Shortly after this remarkable episode in Rhode Island there arose in North Carolina a case which evoked interest all over the commonwealth, echoes of which were heard at the Philadelphia Convention in 1787. This was Den d. Bayard and wife v. Singleton, decided by the Court of Conference of North Carolina in May, 1787.' This case arose under a written constitution. In this respect Coxe distinguishes it from the case of Trevett v. Weeden, which, rightly or wrongly, he considers as having arisen under an unwritten constitution. The fundamental issue in Bayard v. Singleton, as in the Rhode Island case, was whether a legislature could abolish the common-law right of trial by jury.

11 Martin, N. C., 42.

The leading counsel for the plaintiff was James Iredell, who afterwards became an associate justice of the Supreme Court of the United States. William R. Davie, afterwards a delegate to the Philadelphia Convention, and, later, Governor of North Carolina, was associated with Iredell. Iredell's interest in the subject-matter of the litigation antedated his connection with the cause. Convinced that the legislature had no power to impair the right of trial by jury and that the courts were clothed with full authority to declare such legislation void, he prepared a letter to the public which was printed at Newbern August 17, 1786. This, it is safe to say, is the ablest and most complete exposition of the power of the judiciary over unconstitutional legislation which had appeared in the whole literature on the subject."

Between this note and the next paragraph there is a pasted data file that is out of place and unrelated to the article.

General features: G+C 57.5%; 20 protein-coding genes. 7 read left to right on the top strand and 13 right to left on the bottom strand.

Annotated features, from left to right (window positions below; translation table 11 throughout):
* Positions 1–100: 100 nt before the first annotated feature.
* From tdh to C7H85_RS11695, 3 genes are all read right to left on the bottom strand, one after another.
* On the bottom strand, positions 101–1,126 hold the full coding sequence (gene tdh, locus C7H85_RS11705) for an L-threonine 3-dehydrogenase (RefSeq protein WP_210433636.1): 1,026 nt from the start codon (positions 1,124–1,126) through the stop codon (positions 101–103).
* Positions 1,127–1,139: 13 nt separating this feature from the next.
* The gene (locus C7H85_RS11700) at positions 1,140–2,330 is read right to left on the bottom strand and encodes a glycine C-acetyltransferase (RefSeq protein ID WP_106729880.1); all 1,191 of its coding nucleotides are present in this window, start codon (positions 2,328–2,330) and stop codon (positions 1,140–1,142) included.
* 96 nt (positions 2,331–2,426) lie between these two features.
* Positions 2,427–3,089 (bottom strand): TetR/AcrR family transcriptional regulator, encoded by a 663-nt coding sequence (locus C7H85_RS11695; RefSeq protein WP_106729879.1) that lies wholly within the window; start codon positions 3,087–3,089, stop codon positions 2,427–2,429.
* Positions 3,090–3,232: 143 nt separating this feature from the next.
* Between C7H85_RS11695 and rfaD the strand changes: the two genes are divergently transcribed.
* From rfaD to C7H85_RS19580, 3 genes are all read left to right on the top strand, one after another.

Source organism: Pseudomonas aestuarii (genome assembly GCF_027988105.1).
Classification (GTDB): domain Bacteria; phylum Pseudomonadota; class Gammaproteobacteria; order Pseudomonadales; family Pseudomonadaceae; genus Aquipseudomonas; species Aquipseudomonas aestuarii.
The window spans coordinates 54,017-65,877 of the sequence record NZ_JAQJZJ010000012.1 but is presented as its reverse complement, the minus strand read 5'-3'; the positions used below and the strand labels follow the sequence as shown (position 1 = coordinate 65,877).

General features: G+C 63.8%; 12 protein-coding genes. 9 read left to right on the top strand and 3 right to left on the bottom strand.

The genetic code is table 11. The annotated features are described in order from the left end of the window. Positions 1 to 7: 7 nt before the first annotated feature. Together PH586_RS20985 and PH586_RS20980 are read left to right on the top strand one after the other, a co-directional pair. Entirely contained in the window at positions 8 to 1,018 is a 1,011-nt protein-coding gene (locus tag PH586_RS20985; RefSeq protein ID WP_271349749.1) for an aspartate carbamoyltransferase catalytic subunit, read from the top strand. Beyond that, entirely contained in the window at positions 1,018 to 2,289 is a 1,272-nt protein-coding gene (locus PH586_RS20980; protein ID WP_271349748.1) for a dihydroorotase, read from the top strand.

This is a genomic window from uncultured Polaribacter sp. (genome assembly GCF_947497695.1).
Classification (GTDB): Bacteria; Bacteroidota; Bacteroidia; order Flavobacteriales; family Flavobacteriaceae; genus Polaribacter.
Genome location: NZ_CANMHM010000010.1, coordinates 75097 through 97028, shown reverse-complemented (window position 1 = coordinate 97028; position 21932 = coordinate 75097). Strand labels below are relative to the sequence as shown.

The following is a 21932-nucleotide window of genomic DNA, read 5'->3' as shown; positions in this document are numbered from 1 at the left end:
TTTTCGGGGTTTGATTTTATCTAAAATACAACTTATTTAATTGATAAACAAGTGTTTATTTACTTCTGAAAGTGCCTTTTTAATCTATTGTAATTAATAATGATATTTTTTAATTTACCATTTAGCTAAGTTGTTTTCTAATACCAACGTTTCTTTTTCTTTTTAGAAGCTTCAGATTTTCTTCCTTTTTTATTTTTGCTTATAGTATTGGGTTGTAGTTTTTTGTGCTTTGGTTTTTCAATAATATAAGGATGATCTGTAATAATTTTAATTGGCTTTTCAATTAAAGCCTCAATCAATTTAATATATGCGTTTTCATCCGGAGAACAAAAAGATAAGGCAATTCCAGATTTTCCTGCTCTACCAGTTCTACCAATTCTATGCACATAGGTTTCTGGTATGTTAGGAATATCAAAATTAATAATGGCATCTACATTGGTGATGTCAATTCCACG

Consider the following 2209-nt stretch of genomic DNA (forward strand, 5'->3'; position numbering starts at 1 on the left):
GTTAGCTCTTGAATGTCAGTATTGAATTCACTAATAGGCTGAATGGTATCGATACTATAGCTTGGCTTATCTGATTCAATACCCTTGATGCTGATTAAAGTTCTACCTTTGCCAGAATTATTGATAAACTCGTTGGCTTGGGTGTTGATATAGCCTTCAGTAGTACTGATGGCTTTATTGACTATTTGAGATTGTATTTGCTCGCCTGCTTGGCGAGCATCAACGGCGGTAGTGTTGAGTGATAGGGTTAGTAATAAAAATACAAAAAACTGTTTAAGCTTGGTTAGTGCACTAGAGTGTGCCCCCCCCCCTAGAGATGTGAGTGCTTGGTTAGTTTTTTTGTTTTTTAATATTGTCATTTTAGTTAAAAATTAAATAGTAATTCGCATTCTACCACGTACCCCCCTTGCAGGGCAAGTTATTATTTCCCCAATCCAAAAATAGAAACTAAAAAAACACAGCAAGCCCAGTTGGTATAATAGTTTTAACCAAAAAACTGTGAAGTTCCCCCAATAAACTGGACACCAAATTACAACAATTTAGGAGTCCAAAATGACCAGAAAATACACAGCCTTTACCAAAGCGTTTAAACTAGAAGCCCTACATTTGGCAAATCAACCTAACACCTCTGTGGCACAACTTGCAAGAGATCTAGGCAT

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Among other things, Iredell's letter said: “The power of the Assembly is limited and defined by the constitution. It is a creature of the constitution. ... The people have chosen to be governed under such and such principles. They have not chosen to be governed, or promised to submit upon any other; and the Assembly have no more right to obedience on other terms, than any different power on earth has a right to govern us; for we have as much agreed to be governed by the Turkish Divan as by our own General Assembly, otherwise than on the express terms prescribed. ... The great argument is, that though the Assembly have not a right to violate the constitution, yet if they in fact do so, the only remedy is, either by a humble petition that the law may be repealed, or a universal resistance of the people. But that in the meantime, their act, whatever it is, is to be obeyed as a law; for the judicial power is not to presume to question the power of an act of Assembly.